The boy held out his hand and Rion gave him the sweater. He took a deep breath of the knit wool. After a moment he shook his head. The man next to him offered his hand, wanting to smell it too.

“Can’t say I imagined I’d be doing this tonight,” Tuesday said. “You keep things interesting, Rion.”

The third gentleman took a deep breath, and his eyes sparkled. “Ah,” he exclaimed then spouted off a bunch of gibberish. The other men nodded. “Geri Baxter,” the young one said.

“Geri Baxter?”

“She used to work here. Sweater smells like her perfume. Very flowery, very good. We all remember it.”

“Nice break to smell than food,” said one of the older, fatter men. They all laughed.

Tuesday laughed with them. “So you know who she is?”

“She used to work here. Make deliveries for us.”

“Do you know where Geri’s address is? Or a phone number?”

The young man shook his head. “Geri stopped coming into work three weeks ago. All phone numbers dead. Couldn’t find her. You know where she is?”

“No, I was hoping you would,” Tuesday said. “You have no way to contact her? Don’t know any of her friends?”

They shook their heads. The bunch of them stood around, looking at the floor, the ceiling, trying to figure out what to do next.

“You said she made deliveries,” Rion said. “Do you know where?”

“All places. Each had a different route. Different region.”

The hostess piped up. “You can see receipts if you want. That’s only way we keep track.”

“Yes, please,” Rion said. As she bent down into a filing cabinet, Rion said to Tuesday, “Maybe she delivered to the lab?”

“Good thinking, kid,” she said. “It’s a longshot, but I like your thinking.”

#

Moments later, they were sitting at a desk next to the wall in the kitchen, as the kitchen workers bustled around, yelling at each other, like they weren’t there. Paper receipts covered the table, all with “DELIVERY: Geri” scrawled somewhere. Tuesday had her PDA out, with a map application loaded and made notes as Rion called out the addresses.

Rion sighed, “You know we could be barking up the wrong tree. She might never have made a delivery to this place.”

“True, but it’s our only lead.”

“This doesn’t bother you? All this tedious address hunting?”

Tuesday laughed, “This is police work kid–it’s a lot of mind-numbing data collection. Sorting through files and paperwork. It’s just a day and a dollar for me. But at least I got a little munch out of it.” She scraped the last bits of sesame chicken out of her box.

“This is good stuff. I should start coming here for lunch.” She had tried to pay the hostess who gave it to her, but she wouldn’t accept anything. She was just thankful for the excitement, and the fact that Tuesday wasn’t looking for a bribe. “I wonder how their cold noodles are.”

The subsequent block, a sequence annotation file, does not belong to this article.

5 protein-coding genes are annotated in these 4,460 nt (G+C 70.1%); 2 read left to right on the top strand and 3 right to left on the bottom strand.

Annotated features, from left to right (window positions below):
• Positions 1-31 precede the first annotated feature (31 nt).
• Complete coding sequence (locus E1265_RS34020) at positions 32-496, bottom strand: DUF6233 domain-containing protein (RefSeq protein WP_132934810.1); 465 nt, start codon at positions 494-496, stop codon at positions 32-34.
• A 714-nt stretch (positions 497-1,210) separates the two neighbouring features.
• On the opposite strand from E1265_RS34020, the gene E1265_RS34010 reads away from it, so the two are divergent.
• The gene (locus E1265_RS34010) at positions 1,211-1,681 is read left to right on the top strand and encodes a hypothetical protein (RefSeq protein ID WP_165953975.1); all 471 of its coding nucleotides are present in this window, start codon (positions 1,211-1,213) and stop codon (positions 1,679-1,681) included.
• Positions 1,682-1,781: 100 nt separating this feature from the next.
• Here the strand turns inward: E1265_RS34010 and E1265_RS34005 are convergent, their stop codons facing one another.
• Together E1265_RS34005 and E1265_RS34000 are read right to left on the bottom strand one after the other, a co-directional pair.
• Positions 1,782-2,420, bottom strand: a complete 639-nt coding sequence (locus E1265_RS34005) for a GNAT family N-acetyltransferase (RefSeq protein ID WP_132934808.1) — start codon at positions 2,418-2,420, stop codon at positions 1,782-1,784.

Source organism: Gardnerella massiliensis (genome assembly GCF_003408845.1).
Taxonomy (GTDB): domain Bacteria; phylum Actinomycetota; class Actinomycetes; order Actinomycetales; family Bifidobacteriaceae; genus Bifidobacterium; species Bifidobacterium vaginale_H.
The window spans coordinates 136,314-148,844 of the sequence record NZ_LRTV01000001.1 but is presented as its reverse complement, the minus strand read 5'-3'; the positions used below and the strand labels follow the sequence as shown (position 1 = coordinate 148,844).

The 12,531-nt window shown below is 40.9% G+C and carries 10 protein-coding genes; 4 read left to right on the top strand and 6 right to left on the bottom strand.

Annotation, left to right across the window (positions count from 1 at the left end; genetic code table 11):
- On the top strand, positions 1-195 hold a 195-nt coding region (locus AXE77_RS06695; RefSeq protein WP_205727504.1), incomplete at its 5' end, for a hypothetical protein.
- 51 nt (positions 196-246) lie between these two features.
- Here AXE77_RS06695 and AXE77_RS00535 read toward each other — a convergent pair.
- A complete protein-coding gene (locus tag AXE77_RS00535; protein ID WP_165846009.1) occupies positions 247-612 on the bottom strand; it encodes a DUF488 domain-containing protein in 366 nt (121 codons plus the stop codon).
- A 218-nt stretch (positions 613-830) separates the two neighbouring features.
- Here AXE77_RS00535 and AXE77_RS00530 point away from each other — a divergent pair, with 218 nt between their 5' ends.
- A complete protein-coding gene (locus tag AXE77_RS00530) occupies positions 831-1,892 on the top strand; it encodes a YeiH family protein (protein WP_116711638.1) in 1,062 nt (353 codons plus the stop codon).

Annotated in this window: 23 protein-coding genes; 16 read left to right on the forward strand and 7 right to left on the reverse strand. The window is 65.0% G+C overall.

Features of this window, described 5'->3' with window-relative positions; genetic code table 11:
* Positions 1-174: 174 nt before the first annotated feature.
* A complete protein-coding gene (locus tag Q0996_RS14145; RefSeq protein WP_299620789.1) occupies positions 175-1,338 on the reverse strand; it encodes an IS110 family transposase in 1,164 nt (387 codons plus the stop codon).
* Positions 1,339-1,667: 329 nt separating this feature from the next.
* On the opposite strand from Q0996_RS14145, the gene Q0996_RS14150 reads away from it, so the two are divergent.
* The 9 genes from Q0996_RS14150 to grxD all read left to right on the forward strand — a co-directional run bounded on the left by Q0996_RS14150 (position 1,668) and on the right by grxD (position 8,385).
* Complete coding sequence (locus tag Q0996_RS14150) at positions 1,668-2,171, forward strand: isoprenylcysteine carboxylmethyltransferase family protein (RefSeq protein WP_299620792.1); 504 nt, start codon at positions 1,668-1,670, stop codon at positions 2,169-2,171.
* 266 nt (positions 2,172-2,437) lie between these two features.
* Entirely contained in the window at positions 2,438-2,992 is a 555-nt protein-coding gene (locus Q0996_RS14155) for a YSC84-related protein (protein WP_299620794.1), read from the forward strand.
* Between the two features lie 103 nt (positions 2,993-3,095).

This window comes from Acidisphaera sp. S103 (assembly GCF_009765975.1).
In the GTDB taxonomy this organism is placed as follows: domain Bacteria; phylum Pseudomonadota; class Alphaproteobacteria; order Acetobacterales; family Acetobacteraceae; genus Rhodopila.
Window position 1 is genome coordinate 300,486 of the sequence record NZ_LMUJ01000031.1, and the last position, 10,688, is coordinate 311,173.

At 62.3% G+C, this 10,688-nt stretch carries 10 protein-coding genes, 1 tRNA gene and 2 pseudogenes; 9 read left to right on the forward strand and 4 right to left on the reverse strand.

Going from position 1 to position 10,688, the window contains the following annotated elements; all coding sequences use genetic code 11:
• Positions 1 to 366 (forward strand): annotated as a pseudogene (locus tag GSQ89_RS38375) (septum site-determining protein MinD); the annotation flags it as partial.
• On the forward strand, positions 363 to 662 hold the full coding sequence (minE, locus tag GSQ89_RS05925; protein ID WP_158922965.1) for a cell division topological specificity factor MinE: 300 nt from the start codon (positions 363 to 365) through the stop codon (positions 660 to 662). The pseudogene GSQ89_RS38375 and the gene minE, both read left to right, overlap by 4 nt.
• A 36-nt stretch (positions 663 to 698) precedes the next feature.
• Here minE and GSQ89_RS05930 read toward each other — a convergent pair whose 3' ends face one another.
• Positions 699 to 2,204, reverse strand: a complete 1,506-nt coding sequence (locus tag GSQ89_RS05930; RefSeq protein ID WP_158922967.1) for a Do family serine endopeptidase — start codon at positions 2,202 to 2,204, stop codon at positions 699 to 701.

“Focus, please,” Rion said, looking through the box of receipts. “I don’t want to be here all night.”

“Sorry.” Tuesday picked up her PDA again and fed it another address. “You know, we could make this a regular thing. We could be like a crime-solving duo. I’d be the worldwise, funny one, and you’re the focused, rational one. Which would be great, because in the police shows, it’s always the guy who’s funny and the girl’s the bitch.”

Before Rion could respond, a new face came in through the back door. He was holding a large knapsack cooler on his hip. He looked surprised to see a cop and a boy sitting in the kitchen.

“Ah, hello?” he said.

“Hi,” Tuesday said.

One of the tubby kitchen workers shouted out at him. He seemed to be explaining their presence. Then the new face caught sight of the pink sweater on Rion’s lap. “Ah, Geri. You’re trying to find her?”

“We’re trying to find many things,” Tuesday said.

“Not the least of which is where she was making deliveries. Do you know her routes?” Rion said.

“I took over her routes when she left.”

Rion brightened. “Did you ever go to a place like a lab? Like a neurology lab?”

He shook his head, confused.

“I’m trying to find that place. It’s like a medical center. I think it might be like some kind of secret lab. But Geri had some connection with the doctor who worked there.”

The boy’s face became serious. “I know. Last week, there was a call for delivery to a place. Old building. They specifically asked for Geri. I took my car, but there was many police outside. Many black suits. Looking around. Yellow tape all around the doors. Very scary. I feel they were looking for me.” He dropped his head. “I did not go in.”

“Did you say black suits?” Rion asked. “And caution tape?”

“Yes. With black glasses.”

“And they specifically asked for Geri?” Tuesday said. “Baiting for her, maybe?”

Rion asked the boy, “Do you know where it was?”

The boy dug in his pocket and handed them the receipt. “I keep it, so I remember not to go there. Feels cold there. Not had a call from there since.”

Rion took the receipt from him and read off the address. Tuesday looked it up. “Says it’s a medical center. Unlisted phone number. No owner. Most anonymous commercial building I’ve ever seen.” Tuesday grinned at him. “In other words, jackpot.”

Eric J. Juneau

Eric Juneau is a software engineer and novelist on his lunch breaks. In 2016, his first novel, Merm-8, was published by eTreasures. He lives in, was born in, and refuses to leave, Minnesota. You can find him talking about movies, video games, and Disney princesses at http://www.ericjuneaubooks.com where he details his journey to become a capital A Author.